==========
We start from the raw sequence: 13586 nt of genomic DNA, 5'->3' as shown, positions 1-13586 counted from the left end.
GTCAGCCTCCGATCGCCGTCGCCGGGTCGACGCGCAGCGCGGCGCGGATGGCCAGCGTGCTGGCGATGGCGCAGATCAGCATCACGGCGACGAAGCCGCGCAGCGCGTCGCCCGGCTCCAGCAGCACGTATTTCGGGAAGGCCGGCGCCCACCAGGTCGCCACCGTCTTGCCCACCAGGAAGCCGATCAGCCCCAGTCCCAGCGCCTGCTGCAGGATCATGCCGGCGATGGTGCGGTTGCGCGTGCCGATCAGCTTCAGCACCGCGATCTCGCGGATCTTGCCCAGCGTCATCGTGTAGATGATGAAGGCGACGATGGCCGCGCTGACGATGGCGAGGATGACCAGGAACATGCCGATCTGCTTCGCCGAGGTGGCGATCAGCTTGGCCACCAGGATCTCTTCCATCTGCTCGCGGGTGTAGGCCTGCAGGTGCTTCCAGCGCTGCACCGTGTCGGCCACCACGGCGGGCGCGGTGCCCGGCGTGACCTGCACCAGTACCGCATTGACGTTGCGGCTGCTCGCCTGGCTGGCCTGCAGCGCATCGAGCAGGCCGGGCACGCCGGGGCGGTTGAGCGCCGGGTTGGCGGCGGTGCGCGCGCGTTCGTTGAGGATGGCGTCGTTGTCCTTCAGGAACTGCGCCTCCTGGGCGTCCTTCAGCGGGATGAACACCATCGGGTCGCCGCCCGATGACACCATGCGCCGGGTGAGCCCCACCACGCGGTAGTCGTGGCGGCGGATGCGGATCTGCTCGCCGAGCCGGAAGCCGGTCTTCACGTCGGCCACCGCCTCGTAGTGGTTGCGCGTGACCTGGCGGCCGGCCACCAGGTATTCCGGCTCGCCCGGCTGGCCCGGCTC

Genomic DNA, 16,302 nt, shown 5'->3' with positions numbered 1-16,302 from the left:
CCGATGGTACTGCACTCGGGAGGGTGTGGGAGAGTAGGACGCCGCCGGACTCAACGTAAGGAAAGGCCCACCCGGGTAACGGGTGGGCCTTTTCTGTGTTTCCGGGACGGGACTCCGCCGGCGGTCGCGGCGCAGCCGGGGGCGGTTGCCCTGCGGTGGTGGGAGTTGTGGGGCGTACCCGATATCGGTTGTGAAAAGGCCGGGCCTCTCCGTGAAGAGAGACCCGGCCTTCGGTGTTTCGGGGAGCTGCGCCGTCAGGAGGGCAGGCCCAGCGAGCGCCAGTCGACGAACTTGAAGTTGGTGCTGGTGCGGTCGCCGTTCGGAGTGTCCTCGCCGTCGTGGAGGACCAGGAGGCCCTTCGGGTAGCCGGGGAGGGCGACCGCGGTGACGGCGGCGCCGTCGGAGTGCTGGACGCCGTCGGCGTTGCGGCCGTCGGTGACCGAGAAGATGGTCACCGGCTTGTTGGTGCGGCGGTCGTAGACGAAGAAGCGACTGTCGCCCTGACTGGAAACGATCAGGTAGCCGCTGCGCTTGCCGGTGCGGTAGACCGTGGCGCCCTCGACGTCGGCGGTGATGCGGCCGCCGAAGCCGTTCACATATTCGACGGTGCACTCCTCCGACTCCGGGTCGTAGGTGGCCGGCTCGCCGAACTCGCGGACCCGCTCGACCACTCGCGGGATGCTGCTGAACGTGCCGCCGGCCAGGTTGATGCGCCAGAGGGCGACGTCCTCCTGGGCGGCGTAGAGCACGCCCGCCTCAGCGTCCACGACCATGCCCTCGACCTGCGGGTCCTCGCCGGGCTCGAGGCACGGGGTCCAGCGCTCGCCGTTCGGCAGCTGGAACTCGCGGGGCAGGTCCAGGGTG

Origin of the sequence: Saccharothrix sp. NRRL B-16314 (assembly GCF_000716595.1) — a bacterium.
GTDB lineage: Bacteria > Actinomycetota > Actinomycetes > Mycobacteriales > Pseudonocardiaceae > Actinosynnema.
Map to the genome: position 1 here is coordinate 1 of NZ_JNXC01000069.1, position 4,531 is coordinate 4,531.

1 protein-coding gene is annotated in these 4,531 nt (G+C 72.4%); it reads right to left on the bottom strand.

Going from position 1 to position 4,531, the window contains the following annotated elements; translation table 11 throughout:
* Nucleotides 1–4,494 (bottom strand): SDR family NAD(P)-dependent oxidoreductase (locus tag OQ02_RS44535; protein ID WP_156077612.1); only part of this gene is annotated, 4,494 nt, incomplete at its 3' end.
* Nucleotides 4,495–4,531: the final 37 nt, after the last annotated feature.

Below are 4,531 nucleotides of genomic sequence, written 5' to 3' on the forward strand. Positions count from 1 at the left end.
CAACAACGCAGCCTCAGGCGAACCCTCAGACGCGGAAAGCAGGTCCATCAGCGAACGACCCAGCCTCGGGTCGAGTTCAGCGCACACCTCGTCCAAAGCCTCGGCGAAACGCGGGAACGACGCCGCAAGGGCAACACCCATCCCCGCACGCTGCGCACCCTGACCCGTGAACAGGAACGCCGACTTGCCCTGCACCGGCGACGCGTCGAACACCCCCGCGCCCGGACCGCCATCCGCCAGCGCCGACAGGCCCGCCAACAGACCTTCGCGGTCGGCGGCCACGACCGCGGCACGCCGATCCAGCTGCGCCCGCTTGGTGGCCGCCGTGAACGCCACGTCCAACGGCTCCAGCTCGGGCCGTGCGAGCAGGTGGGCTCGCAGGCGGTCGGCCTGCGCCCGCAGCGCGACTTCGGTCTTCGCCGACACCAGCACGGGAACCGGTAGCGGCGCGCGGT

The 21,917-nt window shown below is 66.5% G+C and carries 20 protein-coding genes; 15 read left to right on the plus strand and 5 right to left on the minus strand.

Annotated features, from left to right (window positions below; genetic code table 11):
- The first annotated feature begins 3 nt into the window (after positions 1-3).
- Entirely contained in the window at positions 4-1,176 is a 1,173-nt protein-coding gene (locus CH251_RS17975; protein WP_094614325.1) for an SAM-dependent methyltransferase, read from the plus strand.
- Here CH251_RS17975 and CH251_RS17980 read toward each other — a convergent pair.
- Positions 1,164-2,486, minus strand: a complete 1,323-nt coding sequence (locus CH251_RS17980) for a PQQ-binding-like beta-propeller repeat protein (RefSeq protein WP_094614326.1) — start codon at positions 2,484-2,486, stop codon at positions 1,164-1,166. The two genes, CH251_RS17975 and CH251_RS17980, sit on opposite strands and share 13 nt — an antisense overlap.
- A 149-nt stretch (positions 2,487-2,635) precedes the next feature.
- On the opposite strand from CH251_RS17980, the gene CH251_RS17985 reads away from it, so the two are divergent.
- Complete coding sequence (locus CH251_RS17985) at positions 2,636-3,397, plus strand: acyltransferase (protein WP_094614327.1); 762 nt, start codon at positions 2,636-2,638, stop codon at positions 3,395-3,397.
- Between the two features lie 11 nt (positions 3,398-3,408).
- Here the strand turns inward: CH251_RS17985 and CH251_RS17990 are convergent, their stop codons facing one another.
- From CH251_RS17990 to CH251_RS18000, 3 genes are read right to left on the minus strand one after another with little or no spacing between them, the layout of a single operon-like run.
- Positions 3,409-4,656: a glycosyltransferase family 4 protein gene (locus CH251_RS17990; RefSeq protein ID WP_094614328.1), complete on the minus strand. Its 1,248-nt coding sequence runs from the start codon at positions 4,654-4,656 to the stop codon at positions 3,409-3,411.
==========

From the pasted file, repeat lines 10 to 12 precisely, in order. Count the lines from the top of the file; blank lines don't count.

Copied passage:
* Nucleotides 1–4,494 (bottom strand): SDR family NAD(P)-dependent oxidoreductase (locus tag OQ02_RS44535; protein ID WP_156077612.1); only part of this gene is annotated, 4,494 nt, incomplete at its 3' end.
* Nucleotides 4,495–4,531: the final 37 nt, after the last annotated feature.

Below are 4,531 nucleotides of genomic sequence, written 5' to 3' on the forward strand. Positions count from 1 at the left end.